6. DECC's argument that there is insufficient, robust data on embedded emissions to make policy, overlooks the extent to which consumption-based emissions can be used to connect an individual's consumption to their impact on the climate. We are not convinced that consumption based emissions data are too complex or time consuming to gather, as Defra's work in this area shows. The experiences of regional authorities has demonstrated that there is sufficiently robust data available to encourage the development of new policy options and identify carbon-intensive behaviours that are overlooked by concentrating on territorial emissions alone. We recommend that in this case, the Government does not make the perfect the enemy of the good. In its response to the Committee's report, the Government should avoid using the uncertainties inherent to consumption-based emissions data as an excuse for inaction.
7. We conclude that that the UK's energy and climate change policy challenges do not lend themselves to simplistic analysis by a single data set. The growth in the UK's consumption-emissions does provide a counter-story to the one suggested by territorial emissions and we recommend that the Minister give more detailed consideration to the evidence gathered in our inquiry and presented here. We recommend that DECC no longer rely exclusively on territorial emissions as their primary policy driver. DECC's belief that territorial emissions are a better indicator of the UK's impact on the global climate is shortsighted and neglects the global impact of our consumption. Basing policy decisions on a single method of accounting for emissions is likely to have unintended consequences. In order to avoid perverse incentives, we recommend that DECC increase the extent to which they consider consumption-based emissions when making policy.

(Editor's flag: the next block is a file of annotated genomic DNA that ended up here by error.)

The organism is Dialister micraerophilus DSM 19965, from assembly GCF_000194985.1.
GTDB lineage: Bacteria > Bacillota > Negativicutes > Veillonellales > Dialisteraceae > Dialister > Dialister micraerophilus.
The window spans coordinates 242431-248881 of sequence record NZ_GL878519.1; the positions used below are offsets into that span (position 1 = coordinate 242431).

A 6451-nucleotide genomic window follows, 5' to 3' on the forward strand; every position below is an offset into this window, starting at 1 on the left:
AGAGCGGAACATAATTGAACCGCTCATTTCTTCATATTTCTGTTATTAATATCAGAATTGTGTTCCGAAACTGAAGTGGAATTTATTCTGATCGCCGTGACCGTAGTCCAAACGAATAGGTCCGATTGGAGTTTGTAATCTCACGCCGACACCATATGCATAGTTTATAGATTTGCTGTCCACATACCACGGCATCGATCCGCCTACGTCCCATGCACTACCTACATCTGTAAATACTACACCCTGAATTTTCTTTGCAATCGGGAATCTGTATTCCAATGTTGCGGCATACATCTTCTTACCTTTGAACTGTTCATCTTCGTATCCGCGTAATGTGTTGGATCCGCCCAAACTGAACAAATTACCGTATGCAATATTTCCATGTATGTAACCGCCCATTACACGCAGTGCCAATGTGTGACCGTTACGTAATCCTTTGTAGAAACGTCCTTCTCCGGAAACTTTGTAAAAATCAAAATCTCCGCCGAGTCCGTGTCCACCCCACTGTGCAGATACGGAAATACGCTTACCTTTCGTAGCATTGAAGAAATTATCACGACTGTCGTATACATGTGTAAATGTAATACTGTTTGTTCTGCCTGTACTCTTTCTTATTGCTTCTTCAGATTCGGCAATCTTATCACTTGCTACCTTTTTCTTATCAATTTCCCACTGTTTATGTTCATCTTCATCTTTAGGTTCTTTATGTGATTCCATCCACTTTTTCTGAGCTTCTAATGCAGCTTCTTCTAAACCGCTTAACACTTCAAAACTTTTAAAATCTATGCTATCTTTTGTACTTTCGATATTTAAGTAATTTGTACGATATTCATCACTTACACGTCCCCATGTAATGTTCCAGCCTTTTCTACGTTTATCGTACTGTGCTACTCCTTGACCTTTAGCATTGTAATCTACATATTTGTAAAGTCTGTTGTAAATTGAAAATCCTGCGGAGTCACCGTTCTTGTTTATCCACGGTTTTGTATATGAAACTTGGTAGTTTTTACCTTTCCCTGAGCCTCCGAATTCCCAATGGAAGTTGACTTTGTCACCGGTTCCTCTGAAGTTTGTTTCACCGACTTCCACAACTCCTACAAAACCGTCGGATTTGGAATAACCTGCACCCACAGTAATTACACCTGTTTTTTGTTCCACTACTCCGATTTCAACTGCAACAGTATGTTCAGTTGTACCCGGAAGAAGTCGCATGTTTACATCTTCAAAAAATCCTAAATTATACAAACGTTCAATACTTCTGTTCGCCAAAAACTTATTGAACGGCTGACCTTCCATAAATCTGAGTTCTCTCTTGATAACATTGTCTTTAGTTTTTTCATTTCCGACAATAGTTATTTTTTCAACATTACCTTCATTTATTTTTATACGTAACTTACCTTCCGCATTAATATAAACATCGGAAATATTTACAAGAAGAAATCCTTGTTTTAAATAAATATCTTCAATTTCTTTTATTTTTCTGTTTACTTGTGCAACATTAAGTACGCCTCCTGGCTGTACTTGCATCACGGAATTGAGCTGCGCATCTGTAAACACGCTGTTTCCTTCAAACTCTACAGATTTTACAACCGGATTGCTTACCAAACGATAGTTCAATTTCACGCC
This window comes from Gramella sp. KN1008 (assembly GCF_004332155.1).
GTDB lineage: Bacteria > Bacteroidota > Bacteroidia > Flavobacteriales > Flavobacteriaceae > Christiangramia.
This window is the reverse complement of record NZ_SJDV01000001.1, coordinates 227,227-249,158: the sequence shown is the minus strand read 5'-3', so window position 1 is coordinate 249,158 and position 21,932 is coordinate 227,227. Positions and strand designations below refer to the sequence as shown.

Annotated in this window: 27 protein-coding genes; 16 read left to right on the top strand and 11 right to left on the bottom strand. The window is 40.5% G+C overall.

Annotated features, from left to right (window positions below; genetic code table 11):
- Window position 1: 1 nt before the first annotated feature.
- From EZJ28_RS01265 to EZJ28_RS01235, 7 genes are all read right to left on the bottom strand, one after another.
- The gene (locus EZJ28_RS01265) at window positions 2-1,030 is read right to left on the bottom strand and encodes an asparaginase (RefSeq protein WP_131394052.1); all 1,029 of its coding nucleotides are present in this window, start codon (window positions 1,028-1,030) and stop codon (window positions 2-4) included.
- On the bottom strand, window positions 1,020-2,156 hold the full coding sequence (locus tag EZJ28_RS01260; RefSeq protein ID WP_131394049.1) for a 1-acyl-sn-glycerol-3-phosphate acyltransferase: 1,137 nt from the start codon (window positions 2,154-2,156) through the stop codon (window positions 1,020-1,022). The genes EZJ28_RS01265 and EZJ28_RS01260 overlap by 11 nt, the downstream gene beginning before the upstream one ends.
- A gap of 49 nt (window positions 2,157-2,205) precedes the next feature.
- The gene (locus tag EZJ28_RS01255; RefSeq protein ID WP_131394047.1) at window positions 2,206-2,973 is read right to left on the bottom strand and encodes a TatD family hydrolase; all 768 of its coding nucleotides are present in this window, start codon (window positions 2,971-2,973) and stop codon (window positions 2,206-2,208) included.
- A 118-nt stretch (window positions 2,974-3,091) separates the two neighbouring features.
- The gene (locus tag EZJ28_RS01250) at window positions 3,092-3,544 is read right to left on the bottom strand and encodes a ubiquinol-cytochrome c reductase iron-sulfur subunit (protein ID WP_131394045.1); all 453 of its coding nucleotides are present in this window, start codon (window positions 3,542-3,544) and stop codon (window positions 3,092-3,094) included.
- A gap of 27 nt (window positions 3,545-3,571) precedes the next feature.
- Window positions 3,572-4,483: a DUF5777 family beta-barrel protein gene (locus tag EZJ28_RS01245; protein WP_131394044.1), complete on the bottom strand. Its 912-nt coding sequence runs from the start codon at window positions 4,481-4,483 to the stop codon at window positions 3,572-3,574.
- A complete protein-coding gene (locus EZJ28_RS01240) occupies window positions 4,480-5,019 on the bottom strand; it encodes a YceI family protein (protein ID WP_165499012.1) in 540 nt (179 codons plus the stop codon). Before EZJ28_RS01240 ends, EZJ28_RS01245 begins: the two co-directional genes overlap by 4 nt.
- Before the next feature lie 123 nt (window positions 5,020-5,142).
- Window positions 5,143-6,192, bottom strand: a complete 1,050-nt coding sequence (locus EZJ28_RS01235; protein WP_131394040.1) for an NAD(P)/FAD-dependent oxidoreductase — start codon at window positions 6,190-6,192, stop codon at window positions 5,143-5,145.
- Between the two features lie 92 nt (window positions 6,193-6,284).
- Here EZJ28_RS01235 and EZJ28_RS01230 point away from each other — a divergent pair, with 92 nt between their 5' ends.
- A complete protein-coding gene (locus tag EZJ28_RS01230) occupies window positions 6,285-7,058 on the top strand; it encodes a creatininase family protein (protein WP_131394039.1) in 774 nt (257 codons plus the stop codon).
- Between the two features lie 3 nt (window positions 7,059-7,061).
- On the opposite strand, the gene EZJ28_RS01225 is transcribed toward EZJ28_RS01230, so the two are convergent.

8. The Committee on Climate Change has stated that it would welcome the opportunity to explore the implications that consumption-based emissions accounting may have for the UK's carbon budgets, and that they could undertake such work after they publish their fourth progress report on the carbon budget in June 2012. We recommend that the Government commission the Committee on Climate Change to undertake this work.
The Government's position
9. DECC's claim that the UK is only responsible for 2% of global emissionswithout acknowledgement of the caveat that this is on a territorial basis and does not take account of the emissions embedded in the goods we importis unhelpful in terms of understanding our impact on the global climate. We recommend that when the Government refers to the proportion of global emissions that the UK is responsible for it should always state on what basis that proportion has been determined: territorial or consumption.